Community engagement projects and Grow This Block!

In the past year or so, I’ve been working with my sister Ainé on several community engagement projects in Germantown, a neighborhood located between Mt. Airy and Nicetown in Northwest Philadelphia. After working on our own and doing solo projects for years, we decided we needed to engage the larger community and inspire other block residents to take action. First, we reorganized our block, working closely with neighbors to make improvements on our street and implement real, meaningful, visible change. Then, we established new leadership. In early 2011, both Ainé and I became official Co-Block Captain’s alongside another long-time block resident. The city’s Block Captain program is organized by the Philadelphia More Beautiful Committee (PMBC), part of the Streets Department’s Sanitation Division.

This weekend marks a big turning point in our work, which we’ve (slowly) documented on our blog: www.rocklandstreet.com. Ainé is launching a new project called Grow This Block! – a back to basics approach to improved quality of life. Follow the links below to read about our block-wide planting project, which will be held on Saturday, May 28 and learn more about the ideas behind Grow This Block!

via rocklandstreet.com

Ainé's been growing plants from seed in the backyard for Grow This Block for months!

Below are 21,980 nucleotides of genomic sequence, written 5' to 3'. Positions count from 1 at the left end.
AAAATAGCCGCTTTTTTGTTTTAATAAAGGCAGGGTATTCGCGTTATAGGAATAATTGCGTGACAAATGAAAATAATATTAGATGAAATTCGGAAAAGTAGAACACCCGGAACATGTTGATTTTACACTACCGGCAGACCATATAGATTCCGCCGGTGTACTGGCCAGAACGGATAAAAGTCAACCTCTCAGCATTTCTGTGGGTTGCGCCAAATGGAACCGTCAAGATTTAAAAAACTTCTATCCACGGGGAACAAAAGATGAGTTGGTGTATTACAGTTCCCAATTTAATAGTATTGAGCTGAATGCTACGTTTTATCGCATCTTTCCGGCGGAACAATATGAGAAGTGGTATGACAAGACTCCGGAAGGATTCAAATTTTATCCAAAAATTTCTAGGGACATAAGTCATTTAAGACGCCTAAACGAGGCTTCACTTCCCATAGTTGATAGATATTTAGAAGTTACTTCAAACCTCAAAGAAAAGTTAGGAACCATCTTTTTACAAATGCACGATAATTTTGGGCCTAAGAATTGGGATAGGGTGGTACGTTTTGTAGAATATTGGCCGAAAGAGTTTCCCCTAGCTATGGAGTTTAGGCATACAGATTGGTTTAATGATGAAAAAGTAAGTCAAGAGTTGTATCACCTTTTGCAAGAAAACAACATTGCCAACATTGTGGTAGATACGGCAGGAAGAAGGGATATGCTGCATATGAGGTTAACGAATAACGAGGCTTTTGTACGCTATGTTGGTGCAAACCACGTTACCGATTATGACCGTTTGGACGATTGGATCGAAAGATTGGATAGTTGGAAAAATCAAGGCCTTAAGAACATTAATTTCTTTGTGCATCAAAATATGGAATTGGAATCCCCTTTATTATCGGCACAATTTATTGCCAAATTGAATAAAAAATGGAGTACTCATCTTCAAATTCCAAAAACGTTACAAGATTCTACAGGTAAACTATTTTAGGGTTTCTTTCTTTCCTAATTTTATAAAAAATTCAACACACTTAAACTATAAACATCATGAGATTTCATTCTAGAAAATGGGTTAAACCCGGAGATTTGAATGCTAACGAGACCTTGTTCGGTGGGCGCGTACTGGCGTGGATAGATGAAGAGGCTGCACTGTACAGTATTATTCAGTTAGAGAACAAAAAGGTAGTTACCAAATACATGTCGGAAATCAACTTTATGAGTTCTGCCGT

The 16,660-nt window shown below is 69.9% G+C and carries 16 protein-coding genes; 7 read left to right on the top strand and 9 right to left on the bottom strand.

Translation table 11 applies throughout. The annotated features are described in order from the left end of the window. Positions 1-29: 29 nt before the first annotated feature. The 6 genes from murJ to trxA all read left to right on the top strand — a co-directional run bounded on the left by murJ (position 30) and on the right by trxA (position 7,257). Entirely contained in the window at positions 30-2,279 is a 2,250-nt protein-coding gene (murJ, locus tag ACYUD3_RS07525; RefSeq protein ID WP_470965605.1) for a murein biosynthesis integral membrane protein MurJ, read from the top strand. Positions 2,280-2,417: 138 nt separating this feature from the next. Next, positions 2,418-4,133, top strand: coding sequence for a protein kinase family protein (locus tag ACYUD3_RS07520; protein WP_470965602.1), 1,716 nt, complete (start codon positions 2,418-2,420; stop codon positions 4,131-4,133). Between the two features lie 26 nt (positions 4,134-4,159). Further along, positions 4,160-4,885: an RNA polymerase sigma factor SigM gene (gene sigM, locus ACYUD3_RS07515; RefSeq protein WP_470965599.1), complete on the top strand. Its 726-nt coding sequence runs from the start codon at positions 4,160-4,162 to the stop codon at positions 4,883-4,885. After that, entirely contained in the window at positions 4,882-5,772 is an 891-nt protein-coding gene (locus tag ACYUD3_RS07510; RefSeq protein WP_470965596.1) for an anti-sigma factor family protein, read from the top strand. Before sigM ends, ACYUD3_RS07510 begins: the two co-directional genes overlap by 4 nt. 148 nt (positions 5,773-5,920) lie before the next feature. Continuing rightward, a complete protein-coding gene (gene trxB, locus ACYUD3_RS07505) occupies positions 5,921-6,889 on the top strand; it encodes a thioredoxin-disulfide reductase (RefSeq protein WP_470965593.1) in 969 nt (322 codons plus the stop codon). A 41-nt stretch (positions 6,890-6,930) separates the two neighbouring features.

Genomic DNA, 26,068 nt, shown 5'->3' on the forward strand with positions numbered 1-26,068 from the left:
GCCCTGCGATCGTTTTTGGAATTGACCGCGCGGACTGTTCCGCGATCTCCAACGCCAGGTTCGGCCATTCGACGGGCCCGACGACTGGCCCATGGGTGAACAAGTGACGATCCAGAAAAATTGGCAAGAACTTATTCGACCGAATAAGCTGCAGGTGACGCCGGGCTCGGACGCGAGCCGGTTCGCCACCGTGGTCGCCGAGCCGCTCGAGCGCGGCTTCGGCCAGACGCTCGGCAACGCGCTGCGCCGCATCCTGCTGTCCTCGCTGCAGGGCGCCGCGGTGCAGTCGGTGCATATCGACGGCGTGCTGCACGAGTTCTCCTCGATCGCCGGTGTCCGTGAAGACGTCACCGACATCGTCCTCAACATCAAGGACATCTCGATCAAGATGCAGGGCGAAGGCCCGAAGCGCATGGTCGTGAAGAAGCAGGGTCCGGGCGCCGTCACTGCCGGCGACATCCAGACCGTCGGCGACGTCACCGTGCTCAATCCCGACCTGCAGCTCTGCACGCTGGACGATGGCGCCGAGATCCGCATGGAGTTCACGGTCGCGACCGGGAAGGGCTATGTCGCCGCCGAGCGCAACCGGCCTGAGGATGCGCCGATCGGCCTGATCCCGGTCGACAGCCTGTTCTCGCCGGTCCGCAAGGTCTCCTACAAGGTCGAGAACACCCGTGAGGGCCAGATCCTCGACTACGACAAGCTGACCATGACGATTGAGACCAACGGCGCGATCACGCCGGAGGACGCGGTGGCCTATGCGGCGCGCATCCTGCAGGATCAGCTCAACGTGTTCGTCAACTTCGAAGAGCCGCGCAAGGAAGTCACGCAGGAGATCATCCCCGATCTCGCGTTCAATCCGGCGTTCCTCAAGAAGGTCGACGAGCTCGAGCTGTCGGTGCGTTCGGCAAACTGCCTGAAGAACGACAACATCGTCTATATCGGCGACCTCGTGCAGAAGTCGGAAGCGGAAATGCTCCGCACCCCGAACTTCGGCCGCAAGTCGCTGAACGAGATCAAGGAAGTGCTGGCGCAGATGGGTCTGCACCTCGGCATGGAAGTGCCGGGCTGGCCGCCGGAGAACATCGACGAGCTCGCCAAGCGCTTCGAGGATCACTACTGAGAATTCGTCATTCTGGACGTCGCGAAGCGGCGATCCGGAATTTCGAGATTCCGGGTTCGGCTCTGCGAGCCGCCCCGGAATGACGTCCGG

“Why Creative People Need to Be Eccentric” from 99%

Loved this piece posted on 99% about creativity, eccentricity and work habits. It’s interesting to think about your work environment and what kind of rituals you have that help to trigger your best creative work. I generally tend to work best to music. If I’m writing, I prefer to tune in through a solid set of headphones. All different kinds of music can influence how I work from speed to focus or creative thought. I’ve written press releases to the tunes of Aimee Mann, Missy Elliot, Le Tigre and OutKast. The music doesn’t set the tone of what I’m working on, but the practice of closing down my environment and cutting off the sound of other life (street noise, phone calls, office noise) helps to make my task at hand the center of attention.

Why Creative People Need to Be Eccentric